20. Thanks all. I've taken short blog breaks before, but this is the first time I've really had to step back (even comments had to wait, yikes!) It's been rough, but a good learning experience. Now I know that doing both actually helps me. That'll make it a lot easier in the future.

    Jami, thanks for the pompom encouragement!

    Dori, that's not a bad idea. Robyn has such great poetry exercises. Might be a nice mini break to get me through the rough spots.

    Tracy, fingers crossed for October. I'll shout it from the rooftops when it's out for sure :)

    Hugh, it's tough to find that balance. Maybe try a small thing to supplement the bigger project? There's got to be a happy medium.

    Jo, thanks. I've always wanted to do the writing books, but I had a hard time figuring out how I wanted to do it. I wanted it to be more than just a series of blog posts in one book, but there's so much I had no clue how to organize it all. Finally came up with a concept I really like and fits the soul of the blog. And it'll lead to some blog changes as well early next year (good stuff!)

    Rachel, thanks! It's been a lot tougher than I expected, but maybe because I keep changing what I want to do, lol.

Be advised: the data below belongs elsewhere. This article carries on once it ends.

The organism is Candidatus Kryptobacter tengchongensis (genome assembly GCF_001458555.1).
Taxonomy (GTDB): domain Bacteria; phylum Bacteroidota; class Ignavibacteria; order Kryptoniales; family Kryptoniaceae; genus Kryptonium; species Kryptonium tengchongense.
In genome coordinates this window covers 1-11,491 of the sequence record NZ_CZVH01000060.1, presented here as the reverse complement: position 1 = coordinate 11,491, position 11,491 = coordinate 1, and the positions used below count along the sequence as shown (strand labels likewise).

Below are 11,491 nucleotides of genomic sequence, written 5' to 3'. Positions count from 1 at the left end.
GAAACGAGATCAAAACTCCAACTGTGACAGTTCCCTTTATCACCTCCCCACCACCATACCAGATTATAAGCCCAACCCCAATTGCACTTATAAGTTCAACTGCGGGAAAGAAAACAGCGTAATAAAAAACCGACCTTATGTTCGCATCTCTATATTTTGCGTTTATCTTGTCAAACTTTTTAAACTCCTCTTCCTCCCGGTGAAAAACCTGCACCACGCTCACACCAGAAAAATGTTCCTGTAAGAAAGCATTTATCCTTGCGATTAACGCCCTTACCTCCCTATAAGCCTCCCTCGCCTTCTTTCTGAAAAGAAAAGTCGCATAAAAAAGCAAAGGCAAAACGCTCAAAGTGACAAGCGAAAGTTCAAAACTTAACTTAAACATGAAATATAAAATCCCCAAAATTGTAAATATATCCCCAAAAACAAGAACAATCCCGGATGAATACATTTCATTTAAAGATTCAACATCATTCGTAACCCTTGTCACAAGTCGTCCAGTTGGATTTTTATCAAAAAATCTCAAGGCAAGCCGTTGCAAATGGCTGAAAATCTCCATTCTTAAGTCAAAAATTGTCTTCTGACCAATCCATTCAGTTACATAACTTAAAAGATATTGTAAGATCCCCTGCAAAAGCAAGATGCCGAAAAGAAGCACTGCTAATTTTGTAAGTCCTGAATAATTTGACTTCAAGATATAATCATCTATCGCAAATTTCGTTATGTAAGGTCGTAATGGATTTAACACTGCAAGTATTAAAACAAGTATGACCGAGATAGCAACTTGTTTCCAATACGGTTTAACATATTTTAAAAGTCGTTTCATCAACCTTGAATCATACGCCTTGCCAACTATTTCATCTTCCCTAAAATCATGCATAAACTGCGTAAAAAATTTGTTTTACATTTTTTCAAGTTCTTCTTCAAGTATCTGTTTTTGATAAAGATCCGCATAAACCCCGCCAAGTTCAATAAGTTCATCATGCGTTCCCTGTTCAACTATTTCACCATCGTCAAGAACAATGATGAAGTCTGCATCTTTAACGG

21. I've had burnout. In the mid-eighties, I was trying to break into Hollywood, and a well-meaning person said I needed to write a script a week. I literally went from one script right into another. I wrote something like 30-40 scripts, and then my muse dried up for two years. (This is apparently fairly common for screenwriters, by the way).

    Then I burned out a second time, and that took less than six weeks. The army discovered I could write and put me to work writing for the post newspaper -- in addition to my regular army job. I was getting yanked in too many directions and got to the point where I couldn't remember what my last four was. Thankfully, the field came up and put a stake in that.

    But now I'm writing more than I've written before, and I eventually want to write full time. I think the difference is that I control the pacing of my writing. When I did the scripts, the pacing was set by the week deadline, and I launched right into the next script as soon as I was done. I did not stop to take breaks. By breaks, I mean a day or two off. Unfortunately, a lot of "encouragement" for writers sends people on a guilt trip that if they don't produce a certain number of words each day they're not going to be successful. You have to be able to know when you need a break.

    1. One a week? Egads, that seems crazy. I'm a HUGE proponent of not writing every day and finding a schedule that works for you. I'm not an everyday writer and it also burns me out to force it. Breaks are important, and people need to find their own process. If writing all day once a week works for someone, go for it. Nothing wrong with that if it gets them where they want to go.